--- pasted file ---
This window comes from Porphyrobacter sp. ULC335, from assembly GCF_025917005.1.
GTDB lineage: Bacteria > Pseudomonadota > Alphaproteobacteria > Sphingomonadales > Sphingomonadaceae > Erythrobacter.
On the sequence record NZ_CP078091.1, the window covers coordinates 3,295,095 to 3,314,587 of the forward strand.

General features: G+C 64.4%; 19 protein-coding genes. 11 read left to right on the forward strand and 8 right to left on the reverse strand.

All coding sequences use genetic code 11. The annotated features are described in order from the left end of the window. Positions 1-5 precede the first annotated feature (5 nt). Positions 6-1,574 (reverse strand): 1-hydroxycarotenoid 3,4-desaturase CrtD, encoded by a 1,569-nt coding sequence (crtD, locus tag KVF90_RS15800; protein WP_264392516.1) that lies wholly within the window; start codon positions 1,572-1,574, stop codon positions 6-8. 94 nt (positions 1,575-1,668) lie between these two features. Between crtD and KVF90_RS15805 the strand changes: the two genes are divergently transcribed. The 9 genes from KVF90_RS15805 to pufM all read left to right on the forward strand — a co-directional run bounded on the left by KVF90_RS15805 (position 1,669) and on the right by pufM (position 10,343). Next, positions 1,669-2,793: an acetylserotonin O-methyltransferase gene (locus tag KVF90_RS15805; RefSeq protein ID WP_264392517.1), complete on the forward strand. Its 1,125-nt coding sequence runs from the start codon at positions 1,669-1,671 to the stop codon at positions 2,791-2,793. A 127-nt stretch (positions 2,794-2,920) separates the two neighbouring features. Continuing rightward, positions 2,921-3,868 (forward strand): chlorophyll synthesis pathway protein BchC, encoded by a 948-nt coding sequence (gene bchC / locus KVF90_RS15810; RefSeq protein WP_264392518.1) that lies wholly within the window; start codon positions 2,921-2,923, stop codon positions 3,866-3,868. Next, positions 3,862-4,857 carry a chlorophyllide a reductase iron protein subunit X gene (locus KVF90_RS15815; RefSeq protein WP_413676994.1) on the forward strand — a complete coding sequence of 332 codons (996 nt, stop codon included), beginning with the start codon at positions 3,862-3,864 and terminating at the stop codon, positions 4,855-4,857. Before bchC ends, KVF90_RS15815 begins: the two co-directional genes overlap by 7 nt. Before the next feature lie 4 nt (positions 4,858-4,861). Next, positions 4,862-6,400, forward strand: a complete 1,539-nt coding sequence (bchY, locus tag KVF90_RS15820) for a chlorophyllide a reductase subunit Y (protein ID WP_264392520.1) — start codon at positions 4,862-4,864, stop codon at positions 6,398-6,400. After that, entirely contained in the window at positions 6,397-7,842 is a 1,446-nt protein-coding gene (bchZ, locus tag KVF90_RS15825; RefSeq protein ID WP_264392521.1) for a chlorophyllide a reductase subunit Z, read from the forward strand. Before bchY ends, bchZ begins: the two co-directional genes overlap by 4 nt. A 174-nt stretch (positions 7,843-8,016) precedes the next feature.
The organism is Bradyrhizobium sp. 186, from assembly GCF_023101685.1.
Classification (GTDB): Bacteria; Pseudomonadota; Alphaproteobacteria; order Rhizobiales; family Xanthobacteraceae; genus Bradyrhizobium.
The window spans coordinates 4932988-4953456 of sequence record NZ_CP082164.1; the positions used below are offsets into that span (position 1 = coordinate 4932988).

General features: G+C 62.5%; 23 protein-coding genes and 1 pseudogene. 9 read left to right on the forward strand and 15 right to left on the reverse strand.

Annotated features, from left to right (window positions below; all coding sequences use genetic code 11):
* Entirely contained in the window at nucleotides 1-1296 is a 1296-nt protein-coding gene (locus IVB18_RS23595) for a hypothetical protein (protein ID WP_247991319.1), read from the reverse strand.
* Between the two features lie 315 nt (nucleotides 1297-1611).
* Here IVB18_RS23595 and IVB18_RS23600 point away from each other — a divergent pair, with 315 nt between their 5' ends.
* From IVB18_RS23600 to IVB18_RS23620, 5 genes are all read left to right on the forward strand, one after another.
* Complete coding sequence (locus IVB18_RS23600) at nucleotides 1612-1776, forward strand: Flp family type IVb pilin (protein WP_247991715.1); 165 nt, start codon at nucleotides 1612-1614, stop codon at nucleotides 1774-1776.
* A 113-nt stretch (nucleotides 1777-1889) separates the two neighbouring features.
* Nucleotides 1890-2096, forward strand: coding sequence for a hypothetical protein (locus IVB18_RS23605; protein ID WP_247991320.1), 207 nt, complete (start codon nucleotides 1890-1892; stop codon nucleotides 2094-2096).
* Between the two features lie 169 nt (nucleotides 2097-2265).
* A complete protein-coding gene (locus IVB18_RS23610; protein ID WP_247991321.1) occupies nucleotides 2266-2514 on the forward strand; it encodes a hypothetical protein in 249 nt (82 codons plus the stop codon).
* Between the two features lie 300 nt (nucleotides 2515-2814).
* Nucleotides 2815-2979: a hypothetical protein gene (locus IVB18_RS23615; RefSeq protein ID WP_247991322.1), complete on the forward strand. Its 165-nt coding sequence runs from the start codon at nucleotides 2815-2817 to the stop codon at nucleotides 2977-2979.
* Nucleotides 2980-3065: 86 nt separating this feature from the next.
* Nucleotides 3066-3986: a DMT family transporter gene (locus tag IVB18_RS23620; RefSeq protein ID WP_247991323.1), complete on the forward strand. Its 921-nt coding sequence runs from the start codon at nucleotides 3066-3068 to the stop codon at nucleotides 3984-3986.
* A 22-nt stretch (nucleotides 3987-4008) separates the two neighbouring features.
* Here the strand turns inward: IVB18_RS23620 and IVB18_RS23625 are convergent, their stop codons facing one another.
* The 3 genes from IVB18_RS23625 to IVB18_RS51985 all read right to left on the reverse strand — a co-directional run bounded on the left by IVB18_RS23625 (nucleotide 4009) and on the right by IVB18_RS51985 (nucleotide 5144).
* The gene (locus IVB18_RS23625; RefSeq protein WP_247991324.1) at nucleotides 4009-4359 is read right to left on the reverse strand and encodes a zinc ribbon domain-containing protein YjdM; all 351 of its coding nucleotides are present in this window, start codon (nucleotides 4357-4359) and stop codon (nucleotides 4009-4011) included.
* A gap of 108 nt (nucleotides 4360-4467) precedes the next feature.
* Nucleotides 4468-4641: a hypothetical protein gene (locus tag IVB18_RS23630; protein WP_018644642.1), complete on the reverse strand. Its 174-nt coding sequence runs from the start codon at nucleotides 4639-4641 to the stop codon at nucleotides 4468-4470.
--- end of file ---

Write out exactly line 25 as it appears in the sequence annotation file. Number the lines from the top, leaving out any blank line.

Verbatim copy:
* Here the strand turns inward: IVB18_RS23620 and IVB18_RS23625 are convergent, their stop codons facing one another.